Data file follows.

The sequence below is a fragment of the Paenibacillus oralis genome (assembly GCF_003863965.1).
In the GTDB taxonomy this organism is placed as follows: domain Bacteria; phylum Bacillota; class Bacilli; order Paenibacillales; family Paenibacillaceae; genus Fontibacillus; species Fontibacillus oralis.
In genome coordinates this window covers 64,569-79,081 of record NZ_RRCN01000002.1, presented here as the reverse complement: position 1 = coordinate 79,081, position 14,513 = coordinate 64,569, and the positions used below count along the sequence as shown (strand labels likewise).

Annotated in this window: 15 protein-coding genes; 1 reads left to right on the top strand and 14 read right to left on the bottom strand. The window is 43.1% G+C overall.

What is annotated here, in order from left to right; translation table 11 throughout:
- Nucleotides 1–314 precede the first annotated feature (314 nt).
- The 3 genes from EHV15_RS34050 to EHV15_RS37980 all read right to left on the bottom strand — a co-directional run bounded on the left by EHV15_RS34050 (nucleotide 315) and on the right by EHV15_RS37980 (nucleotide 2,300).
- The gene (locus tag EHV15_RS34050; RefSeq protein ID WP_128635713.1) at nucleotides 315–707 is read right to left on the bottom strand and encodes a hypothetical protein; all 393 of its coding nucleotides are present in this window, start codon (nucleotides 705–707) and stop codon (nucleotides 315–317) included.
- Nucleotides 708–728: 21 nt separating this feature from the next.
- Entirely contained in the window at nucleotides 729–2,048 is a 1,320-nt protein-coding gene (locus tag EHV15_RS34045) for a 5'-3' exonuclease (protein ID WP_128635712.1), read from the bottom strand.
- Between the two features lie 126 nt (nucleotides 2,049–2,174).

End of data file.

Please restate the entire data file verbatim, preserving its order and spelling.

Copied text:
The sequence below is a fragment of the Paenibacillus oralis genome (assembly GCF_003863965.1).
In the GTDB taxonomy this organism is placed as follows: domain Bacteria; phylum Bacillota; class Bacilli; order Paenibacillales; family Paenibacillaceae; genus Fontibacillus; species Fontibacillus oralis.
In genome coordinates this window covers 64,569-79,081 of record NZ_RRCN01000002.1, presented here as the reverse complement: position 1 = coordinate 79,081, position 14,513 = coordinate 64,569, and the positions used below count along the sequence as shown (strand labels likewise).

Annotated in this window: 15 protein-coding genes; 1 reads left to right on the top strand and 14 read right to left on the bottom strand. The window is 43.1% G+C overall.

What is annotated here, in order from left to right; translation table 11 throughout:
- Nucleotides 1–314 precede the first annotated feature (314 nt).
- The 3 genes from EHV15_RS34050 to EHV15_RS37980 all read right to left on the bottom strand — a co-directional run bounded on the left by EHV15_RS34050 (nucleotide 315) and on the right by EHV15_RS37980 (nucleotide 2,300).
- The gene (locus tag EHV15_RS34050; RefSeq protein ID WP_128635713.1) at nucleotides 315–707 is read right to left on the bottom strand and encodes a hypothetical protein; all 393 of its coding nucleotides are present in this window, start codon (nucleotides 705–707) and stop codon (nucleotides 315–317) included.
- Nucleotides 708–728: 21 nt separating this feature from the next.
- Entirely contained in the window at nucleotides 729–2,048 is a 1,320-nt protein-coding gene (locus tag EHV15_RS34045) for a 5'-3' exonuclease (protein ID WP_128635712.1), read from the bottom strand.
- Between the two features lie 126 nt (nucleotides 2,049–2,174).